I hope moving forward that all of us, all the candidates, including the Democrats, Bernie Sanders, Hillary Clinton, my remaining colleagues, who are running for president of the United States will begin to focus their attention on how we can solve the problems in America.
Are they serious? Yes. Are they resolvable? Absolutely. But we will not resolve them by dividing ourselves, including the public officials. If our rhetoric is negative, if our rhetoric is divisive, we will not solve these problems that the American people expect us to fix, but if we can work together, respect one another, allow for a discussion of vision and a path to a stronger America, we won't miss.
Some of the greatest moments I've had in this campaign is the opportunity to give people sense that they are made special that they can solve problems, they need to believe in themselves. Just yesterday at a town hall meeting, a young woman was talking about will she have her hopes and dreams fulfilled, a graduate student at Liberty University.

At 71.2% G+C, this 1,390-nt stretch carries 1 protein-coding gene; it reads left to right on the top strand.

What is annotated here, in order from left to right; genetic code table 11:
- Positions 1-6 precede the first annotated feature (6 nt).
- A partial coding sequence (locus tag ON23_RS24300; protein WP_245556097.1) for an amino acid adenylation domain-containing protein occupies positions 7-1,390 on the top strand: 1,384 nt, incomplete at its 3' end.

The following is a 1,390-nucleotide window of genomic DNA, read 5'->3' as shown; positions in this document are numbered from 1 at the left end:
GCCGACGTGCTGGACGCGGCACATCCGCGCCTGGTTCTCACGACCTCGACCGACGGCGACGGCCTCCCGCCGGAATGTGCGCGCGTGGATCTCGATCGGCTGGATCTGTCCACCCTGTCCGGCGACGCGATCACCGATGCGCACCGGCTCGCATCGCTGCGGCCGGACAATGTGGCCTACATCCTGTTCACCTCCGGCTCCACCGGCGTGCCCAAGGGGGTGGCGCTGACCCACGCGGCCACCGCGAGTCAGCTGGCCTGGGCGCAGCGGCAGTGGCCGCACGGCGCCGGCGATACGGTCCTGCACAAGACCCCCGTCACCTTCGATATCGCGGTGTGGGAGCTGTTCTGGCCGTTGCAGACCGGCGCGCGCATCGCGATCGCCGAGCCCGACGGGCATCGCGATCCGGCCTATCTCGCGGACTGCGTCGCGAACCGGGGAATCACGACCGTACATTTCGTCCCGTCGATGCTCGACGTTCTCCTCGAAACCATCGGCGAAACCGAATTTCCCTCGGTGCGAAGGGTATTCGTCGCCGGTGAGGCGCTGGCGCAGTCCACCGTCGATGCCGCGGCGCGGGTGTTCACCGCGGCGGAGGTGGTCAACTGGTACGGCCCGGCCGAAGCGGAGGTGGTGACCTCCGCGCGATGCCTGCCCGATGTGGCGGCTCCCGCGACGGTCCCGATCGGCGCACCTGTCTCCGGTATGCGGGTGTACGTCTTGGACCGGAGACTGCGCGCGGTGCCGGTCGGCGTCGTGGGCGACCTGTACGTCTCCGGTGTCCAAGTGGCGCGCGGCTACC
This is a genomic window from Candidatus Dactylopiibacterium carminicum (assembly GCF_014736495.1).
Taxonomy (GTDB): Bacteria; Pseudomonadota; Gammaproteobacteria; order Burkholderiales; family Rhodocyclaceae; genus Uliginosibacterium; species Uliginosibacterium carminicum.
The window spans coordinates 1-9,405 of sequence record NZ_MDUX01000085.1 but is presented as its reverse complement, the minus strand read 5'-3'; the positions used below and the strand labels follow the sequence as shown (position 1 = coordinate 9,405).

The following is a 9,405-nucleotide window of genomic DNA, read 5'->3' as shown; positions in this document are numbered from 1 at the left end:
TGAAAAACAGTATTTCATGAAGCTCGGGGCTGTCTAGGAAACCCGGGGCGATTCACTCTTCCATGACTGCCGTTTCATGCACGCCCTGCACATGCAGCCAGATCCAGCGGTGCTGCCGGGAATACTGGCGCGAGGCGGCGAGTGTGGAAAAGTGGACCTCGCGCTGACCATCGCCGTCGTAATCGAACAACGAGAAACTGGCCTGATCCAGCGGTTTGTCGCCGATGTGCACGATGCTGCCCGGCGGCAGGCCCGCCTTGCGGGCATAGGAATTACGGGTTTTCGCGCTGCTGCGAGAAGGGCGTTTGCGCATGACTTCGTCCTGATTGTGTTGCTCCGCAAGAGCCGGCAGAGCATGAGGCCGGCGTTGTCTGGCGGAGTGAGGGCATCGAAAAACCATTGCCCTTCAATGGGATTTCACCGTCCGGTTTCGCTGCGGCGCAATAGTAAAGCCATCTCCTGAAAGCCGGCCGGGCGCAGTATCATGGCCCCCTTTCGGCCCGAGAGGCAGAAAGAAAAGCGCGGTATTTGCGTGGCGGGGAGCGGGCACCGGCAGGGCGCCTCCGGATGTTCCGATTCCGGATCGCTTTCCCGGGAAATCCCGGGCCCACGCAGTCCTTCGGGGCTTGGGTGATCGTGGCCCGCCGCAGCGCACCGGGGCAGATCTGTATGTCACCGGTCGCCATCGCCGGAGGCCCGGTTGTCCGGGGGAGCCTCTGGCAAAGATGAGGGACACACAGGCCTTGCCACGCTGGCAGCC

I listened to her carefully. Maybe I saw a little bit of me in her. Maybe I saw a little bit of my precious daughters to remind her that hope comes to the inside, believe that you're special, believe that you can make a difference. Believe that you can change the world.
Maybe this is the reason why I continued to survive in this campaign because this message needs to be heard in America. I'm proud of what we've been able to do. We're going to continue to do it, and I hope that others will continue to follow the example that we set.
I don't watch much television news as I told all of you, just to see Americans slogging themselves at a political rally deeply disturbed me.
[09:45:09] We're better than that. We're a nation that overcomes obstacles and challenges.
I'm just reminded of when with work together in light of some terrible, terrible situations in Ohio where we brought police and community together where three Democrat legislatures came to see me and expressed concern about pending judicial decisions and how we work together brought community, brought police together to move forward.
That's what we need to do in America, across America, in all of our communities, and all of our states, and the leaders who represent the United States of America.